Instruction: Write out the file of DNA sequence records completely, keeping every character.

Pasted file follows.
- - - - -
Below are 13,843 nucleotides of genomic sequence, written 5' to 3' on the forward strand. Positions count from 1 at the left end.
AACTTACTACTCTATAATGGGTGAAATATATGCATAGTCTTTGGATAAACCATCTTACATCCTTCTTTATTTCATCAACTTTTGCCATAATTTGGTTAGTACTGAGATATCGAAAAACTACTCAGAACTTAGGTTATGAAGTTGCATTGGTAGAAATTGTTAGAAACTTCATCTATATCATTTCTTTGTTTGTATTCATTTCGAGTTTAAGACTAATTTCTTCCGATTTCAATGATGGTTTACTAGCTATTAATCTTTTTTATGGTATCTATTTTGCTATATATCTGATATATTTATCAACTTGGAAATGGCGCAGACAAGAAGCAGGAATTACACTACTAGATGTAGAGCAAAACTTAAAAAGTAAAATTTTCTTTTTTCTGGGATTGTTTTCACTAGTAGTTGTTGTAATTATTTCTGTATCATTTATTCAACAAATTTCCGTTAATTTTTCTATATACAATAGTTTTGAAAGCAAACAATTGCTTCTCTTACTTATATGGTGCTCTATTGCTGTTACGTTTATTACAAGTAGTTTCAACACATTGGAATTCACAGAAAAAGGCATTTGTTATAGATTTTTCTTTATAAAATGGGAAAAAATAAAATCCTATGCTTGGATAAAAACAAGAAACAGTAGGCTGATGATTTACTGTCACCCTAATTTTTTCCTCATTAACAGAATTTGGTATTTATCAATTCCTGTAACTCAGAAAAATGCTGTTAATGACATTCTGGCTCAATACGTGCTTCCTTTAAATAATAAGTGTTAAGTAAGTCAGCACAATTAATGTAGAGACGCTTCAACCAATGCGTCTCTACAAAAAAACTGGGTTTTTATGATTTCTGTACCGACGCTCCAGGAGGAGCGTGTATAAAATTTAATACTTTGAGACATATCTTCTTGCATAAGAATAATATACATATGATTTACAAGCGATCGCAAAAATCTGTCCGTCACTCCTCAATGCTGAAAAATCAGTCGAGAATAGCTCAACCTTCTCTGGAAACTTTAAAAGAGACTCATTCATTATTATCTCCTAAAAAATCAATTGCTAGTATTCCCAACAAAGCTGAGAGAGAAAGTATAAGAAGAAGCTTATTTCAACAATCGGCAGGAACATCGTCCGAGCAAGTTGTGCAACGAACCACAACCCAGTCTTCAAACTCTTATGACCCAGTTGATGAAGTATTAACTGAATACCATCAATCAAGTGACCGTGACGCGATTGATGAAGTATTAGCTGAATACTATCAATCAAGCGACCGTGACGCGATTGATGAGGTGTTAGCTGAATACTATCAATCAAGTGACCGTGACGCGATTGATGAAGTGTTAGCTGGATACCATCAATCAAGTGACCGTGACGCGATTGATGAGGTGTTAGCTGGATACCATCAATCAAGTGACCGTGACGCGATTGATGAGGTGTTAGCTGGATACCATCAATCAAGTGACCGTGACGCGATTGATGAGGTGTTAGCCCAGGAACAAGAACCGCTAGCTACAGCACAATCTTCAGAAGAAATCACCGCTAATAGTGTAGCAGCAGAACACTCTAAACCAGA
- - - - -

Below are 13,843 nucleotides of genomic sequence, written 5' to 3' on the forward strand. Positions count from 1 at the left end.
AACTTACTACTCTATAATGGGTGAAATATATGCATAGTCTTTGGATAAACCATCTTACATCCTTCTTTATTTCATCAACTTTTGCCATAATTTGGTTAGTACTGAGATATCGAAAAACTACTCAGAACTTAGGTTATGAAGTTGCATTGGTAGAAATTGTTAGAAACTTCATCTATATCATTTCTTTGTTTGTATTCATTTCGAGTTTAAGACTAATTTCTTCCGATTTCAATGATGGTTTACTAGCTATTAATCTTTTTTATGGTATCTATTTTGCTATATATCTGATATATTTATCAACTTGGAAATGGCGCAGACAAGAAGCAGGAATTACACTACTAGATGTAGAGCAAAACTTAAAAAGTAAAATTTTCTTTTTTCTGGGATTGTTTTCACTAGTAGTTGTTGTAATTATTTCTGTATCATTTATTCAACAAATTTCCGTTAATTTTTCTATATACAATAGTTTTGAAAGCAAACAATTGCTTCTCTTACTTATATGGTGCTCTATTGCTGTTACGTTTATTACAAGTAGTTTCAACACATTGGAATTCACAGAAAAAGGCATTTGTTATAGATTTTTCTTTATAAAATGGGAAAAAATAAAATCCTATGCTTGGATAAAAACAAGAAACAGTAGGCTGATGATTTACTGTCACCCTAATTTTTTCCTCATTAACAGAATTTGGTATTTATCAATTCCTGTAACTCAGAAAAATGCTGTTAATGACATTCTGGCTCAATACGTGCTTCCTTTAAATAATAAGTGTTAAGTAAGTCAGCACAATTAATGTAGAGACGCTTCAACCAATGCGTCTCTACAAAAAAACTGGGTTTTTATGATTTCTGTACCGACGCTCCAGGAGGAGCGTGTATAAAATTTAATACTTTGAGACATATCTTCTTGCATAAGAATAATATACATATGATTTACAAGCGATCGCAAAAATCTGTCCGTCACTCCTCAATGCTGAAAAATCAGTCGAGAATAGCTCAACCTTCTCTGGAAACTTTAAAAGAGACTCATTCATTATTATCTCCTAAAAAATCAATTGCTAGTATTCCCAACAAAGCTGAGAGAGAAAGTATAAGAAGAAGCTTATTTCAACAATCGGCAGGAACATCGTCCGAGCAAGTTGTGCAACGAACCACAACCCAGTCTTCAAACTCTTATGACCCAGTTGATGAAGTATTAACTGAATACCATCAATCAAGTGACCGTGACGCGATTGATGAAGTATTAGCTGAATACTATCAATCAAGCGACCGTGACGCGATTGATGAGGTGTTAGCTGAATACTATCAATCAAGTGACCGTGACGCGATTGATGAAGTGTTAGCTGGATACCATCAATCAAGTGACCGTGACGCGATTGATGAGGTGTTAGCTGGATACCATCAATCAAGTGACCGTGACGCGATTGATGAGGTGTTAGCTGGATACCATCAATCAAGTGACCGTGACGCGATTGATGAGGTGTTAGCCCAGGAACAAGAACCGCTAGCTACAGCACAATCTTCAGAAGAAATCACCGCTAATAGTGTAGCAGCAGAACACTCTAAACCAGA